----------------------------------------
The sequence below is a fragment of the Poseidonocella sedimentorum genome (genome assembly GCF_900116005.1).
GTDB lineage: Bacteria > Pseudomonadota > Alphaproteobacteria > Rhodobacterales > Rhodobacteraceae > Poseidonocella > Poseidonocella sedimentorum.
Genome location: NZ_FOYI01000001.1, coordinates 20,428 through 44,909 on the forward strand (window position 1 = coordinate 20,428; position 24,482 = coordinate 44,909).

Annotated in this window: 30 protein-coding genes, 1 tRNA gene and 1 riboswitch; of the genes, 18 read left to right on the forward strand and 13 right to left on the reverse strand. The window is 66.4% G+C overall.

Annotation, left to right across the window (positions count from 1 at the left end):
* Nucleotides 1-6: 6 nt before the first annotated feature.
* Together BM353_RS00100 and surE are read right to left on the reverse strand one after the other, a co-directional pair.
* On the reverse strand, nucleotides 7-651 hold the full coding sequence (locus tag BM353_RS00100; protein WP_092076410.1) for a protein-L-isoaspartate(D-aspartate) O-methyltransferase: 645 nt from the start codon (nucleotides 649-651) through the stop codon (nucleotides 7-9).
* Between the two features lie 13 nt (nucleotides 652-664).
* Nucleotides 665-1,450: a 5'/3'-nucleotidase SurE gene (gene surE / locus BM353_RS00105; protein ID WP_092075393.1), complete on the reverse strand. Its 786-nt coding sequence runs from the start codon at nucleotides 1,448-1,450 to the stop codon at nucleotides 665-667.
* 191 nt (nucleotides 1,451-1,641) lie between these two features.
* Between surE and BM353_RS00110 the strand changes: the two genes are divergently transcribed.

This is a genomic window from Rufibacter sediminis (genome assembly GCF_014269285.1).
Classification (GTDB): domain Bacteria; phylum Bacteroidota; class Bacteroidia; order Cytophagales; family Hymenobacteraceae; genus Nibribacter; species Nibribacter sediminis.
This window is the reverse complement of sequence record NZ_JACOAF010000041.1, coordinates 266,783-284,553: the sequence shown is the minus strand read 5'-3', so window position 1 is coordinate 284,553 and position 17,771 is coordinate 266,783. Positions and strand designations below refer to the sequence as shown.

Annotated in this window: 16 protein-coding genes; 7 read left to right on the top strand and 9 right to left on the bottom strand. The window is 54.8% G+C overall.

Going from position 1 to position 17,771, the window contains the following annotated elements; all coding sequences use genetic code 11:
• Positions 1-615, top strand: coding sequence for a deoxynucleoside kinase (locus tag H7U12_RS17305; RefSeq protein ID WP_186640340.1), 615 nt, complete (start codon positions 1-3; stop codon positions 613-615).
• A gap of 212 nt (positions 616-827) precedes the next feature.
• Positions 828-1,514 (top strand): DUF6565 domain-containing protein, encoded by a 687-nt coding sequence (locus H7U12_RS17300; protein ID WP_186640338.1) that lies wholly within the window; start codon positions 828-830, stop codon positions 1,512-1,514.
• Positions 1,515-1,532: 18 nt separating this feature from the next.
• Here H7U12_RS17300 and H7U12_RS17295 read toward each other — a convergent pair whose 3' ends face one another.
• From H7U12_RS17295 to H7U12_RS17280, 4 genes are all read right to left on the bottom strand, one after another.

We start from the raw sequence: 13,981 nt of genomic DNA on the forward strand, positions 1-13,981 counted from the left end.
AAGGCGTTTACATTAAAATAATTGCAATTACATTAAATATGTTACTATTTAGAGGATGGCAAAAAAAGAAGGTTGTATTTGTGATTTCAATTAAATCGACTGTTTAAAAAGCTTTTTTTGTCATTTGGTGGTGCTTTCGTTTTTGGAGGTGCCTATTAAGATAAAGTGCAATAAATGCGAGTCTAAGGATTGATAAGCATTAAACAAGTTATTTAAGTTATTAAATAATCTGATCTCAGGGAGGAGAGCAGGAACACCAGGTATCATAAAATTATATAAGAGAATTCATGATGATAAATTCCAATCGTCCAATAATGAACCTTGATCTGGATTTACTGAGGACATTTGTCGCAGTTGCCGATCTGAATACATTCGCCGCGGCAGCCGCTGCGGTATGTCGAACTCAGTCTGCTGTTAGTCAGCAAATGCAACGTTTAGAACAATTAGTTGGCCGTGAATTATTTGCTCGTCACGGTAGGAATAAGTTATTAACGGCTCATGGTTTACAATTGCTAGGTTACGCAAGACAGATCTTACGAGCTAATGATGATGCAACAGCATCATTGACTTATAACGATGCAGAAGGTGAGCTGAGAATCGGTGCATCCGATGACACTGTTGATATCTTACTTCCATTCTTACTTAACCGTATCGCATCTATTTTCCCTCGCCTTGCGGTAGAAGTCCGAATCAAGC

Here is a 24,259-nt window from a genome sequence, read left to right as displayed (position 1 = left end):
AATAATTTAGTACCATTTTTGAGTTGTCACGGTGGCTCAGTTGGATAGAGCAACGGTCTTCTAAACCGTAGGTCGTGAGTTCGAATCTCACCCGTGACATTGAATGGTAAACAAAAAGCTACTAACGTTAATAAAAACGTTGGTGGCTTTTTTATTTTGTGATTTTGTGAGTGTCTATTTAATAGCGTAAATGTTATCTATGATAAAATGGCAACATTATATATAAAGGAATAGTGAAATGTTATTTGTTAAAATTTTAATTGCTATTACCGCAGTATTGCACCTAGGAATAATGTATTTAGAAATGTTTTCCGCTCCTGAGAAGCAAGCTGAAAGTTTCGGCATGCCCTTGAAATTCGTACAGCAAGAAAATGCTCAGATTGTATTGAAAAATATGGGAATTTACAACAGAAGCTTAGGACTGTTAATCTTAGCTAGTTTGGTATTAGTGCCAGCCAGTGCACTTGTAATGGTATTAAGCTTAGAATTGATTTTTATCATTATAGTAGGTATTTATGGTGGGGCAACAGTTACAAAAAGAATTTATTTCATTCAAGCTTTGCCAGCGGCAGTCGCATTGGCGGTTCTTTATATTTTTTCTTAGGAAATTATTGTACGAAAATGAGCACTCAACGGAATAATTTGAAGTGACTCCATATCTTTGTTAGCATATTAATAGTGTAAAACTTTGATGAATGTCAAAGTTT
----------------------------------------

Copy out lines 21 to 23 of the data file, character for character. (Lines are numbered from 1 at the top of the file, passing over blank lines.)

• Positions 1,515-1,532: 18 nt separating this feature from the next.
• Here H7U12_RS17300 and H7U12_RS17295 read toward each other — a convergent pair whose 3' ends face one another.
• From H7U12_RS17295 to H7U12_RS17280, 4 genes are all read right to left on the bottom strand, one after another.